LRR: I’m also a huge fan of your short story “We Have Always Lived on Mars” (Tor.com May 2013). What inspired this story, and without spoiling the ending, can you tell us how you hit on that twist?

 

CC: Oh, I’m so glad that you like that story! I think it’s safe to say that Mars has always been a place where we humans have longed to settle.  It’s close enough to us that we could actually go there, but far away enough that if something happened there or here it’d be hard to get to or get off of.  Right now, there is a lot of Mars love and attention with things like that Mars One and us landing Curiousity on Mars and the Mock Mars missions that they have on Earth in Antarctica, Northern Canada and Utah.  It was a combination of these things that inspired the story.  I wondered what it would be like to be a girl born on Mars who had been cut off from Earth, living in a colony that had no room to grow because it had no supplies with which to expand.  I can’t say more than that or I’ll spoil it!

tin star cover

LRR: Congratulations on your soon to be released Tin Star! What’s the quick elevator pitch for  Tin Star?

 

CC: Tin Star is the story of a girl named Tula Bane, a colonist from Earth who gets abandoned on an alien space station by the charismatic cult leader of her ship at the brink of a Galactic war.  She’s the only human there and human’s are not well liked.

LRR: You’re incredibly active in your local community, hosting teen writing workshops at the library, being continually active in the local arts scene, even reading at local elementary schools.  Can you tell us a little about your passion for the local arts scene and especially  youth fiction and reading?

wrinkle in time

CC: Yes it is true that I am super active in the LA literary scene.  I am very passionate about reading and literacy because I love stories and I really believe that books and stories allow us to see past the boundaries of our day to day life.  It allows us to dream and stretch and grow and travel and see possibilities for different ways of living.  That is especially important when you are in low economic circumstances.  I work at a Title One elementary school doing read aloud to first and second graders.  I’ve been doing it for 12 years now, working with the same two teachers and it is one of the best things I’ve ever done.  I read books, this year it’s The Tale of Desperaux by Kate DiCamillo to the first graders and A Wrinkle in Time with the second graders.  We take forever reading the book because I stop and talk about every little detail and we use the book to talk about how stories are told, style, history, science, everything!  As for the LAPL Teen Author Reading series that I run, there is one in NY and I know a lot of authors here, so I work with Mary McCoy at LAPL and we coordinate the series together.  I thought LA needed one!  Also, I co edit the LA Review of Books YA / Children’s section.  Mostly we run essays and thought pieces about young people’s literature.  I do these things because I am passionate about young people’s literature and these are ways that I can get our field to be sitting at the big kids table in the larger literary world.  Also, because I think that we fall in love with reading when we are young and that is when we become life long readers.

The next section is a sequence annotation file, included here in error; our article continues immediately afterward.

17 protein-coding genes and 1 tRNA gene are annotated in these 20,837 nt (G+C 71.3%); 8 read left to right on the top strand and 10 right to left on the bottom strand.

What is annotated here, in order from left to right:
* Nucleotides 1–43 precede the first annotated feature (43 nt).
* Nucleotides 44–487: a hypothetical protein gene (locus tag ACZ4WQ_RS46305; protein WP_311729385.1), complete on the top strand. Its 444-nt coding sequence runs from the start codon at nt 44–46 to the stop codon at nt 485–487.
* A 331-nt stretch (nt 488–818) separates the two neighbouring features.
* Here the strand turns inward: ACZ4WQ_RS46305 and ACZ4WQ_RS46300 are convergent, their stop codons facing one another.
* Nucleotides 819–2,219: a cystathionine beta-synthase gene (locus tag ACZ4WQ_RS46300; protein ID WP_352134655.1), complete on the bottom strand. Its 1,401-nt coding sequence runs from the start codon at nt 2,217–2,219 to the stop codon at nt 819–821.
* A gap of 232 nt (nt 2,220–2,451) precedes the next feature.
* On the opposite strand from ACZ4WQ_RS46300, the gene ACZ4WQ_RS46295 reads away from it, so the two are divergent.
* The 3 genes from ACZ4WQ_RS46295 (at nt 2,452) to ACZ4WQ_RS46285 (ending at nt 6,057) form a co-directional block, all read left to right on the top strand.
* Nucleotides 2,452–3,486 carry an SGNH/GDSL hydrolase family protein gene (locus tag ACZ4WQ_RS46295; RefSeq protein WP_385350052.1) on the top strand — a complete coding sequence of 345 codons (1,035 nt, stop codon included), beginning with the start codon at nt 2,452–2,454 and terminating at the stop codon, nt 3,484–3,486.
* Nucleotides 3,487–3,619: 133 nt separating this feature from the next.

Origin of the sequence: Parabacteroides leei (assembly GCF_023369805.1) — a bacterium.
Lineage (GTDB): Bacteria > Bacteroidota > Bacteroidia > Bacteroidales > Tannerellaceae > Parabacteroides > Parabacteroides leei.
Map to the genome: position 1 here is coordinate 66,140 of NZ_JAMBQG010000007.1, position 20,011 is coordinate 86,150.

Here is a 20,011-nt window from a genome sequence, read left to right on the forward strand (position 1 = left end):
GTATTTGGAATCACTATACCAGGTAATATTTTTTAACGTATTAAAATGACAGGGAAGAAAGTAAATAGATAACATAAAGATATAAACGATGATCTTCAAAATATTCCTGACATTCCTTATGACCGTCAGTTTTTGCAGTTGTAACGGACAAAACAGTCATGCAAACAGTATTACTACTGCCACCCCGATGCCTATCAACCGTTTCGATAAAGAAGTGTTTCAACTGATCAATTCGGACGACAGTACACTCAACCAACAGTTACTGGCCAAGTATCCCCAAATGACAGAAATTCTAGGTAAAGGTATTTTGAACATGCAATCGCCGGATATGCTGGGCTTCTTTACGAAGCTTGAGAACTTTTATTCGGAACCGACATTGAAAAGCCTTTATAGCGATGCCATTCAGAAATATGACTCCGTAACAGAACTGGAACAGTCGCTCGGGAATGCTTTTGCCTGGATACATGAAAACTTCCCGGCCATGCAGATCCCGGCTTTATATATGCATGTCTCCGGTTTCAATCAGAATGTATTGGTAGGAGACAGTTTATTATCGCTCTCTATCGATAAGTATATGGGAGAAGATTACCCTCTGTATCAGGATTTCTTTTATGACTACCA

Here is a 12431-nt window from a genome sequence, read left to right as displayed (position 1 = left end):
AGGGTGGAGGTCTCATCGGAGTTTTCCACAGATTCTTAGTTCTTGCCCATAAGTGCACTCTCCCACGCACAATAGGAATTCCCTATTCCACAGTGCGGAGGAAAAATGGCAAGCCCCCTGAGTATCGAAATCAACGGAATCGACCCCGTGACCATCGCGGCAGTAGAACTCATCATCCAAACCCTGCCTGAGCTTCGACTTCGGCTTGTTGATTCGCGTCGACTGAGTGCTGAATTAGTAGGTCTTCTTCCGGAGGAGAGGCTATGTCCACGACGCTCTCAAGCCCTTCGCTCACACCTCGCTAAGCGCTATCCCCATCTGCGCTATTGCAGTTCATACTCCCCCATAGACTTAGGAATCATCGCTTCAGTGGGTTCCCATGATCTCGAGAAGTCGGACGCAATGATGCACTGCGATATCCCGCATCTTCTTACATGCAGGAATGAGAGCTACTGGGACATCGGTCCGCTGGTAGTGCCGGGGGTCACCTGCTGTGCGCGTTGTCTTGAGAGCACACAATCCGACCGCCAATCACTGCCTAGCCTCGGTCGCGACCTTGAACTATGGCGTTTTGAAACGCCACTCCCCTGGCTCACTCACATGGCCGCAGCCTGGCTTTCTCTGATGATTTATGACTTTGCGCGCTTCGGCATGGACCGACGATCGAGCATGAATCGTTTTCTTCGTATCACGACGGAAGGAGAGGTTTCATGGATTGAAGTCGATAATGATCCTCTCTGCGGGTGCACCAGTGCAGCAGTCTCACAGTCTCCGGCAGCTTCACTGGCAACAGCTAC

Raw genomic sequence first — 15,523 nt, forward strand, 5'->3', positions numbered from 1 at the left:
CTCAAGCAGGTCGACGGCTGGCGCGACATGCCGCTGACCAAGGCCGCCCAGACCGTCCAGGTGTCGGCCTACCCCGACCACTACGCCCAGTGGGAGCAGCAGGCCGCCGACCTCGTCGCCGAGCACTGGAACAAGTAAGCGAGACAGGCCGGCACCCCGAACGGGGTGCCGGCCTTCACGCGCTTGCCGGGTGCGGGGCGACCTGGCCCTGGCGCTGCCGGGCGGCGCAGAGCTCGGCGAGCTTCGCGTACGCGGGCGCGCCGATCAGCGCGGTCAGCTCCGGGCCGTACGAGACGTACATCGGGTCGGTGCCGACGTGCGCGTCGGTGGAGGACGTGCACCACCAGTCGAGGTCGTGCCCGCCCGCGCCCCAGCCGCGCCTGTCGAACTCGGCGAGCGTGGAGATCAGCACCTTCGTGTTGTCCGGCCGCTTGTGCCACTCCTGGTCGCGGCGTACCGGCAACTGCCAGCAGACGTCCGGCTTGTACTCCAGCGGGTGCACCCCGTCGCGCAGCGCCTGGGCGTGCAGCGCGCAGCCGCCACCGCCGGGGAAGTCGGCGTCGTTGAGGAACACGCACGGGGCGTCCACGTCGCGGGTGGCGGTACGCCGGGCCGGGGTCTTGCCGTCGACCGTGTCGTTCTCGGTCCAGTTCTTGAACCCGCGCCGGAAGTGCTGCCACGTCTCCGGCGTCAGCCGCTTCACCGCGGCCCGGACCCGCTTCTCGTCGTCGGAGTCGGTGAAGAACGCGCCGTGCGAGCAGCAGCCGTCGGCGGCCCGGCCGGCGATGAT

LRR: You manage the fascinating “Letters for Kids”, where kids get a letter in the mail from an author. What a fantastic idea! What other authors are involved in this, and what’s the most creative letter that has been sent?

 

CC: It is a great idea!  Stephen Elliot who runs the Rumpus asked me to coordinate the Rumpus Letters for Kids, after the wildly succesful Letters in the Mail for adults.  It’s kind of a perfect thing, because I think our sweet spot is about 6 -10 and that’s a perfect age to be getting letters in the mail.  By they way, you don’t have to be a kid to subscribe, anyone can subscribe! Even classrooms!  You get a letter from middle grade author twice a month.  It’s great fun!  Some of the authors who have written letters are Rebecca Stead, Susan Patron, Natalie Standiford, Lisa Yee, Janet Tashijian, Arthur Slade, Bobbledy Books.  They are so good!  I have a few favorites, but of course, it’s hard because they are all so different!  But Adam Rex did an original comic story. (you can see it here http://therumpus.net/2012/12/letters-for-kids/ )  Sherri L Smith wrote an original short story and this guy Nolan O’Brien did an amazing thing with circles.  It’s truly a brilliant thing, and I would have totally subscribed to Letters for Kids when I was young.

plain janes

LRR: Your graphic novel Plain Janes was a kick-off publication for the  D.C. Comics Minx imprint. The imprint didn’t last, but Plain Janes did very well. Would you consider doing graphic novels again? 

year of the beasts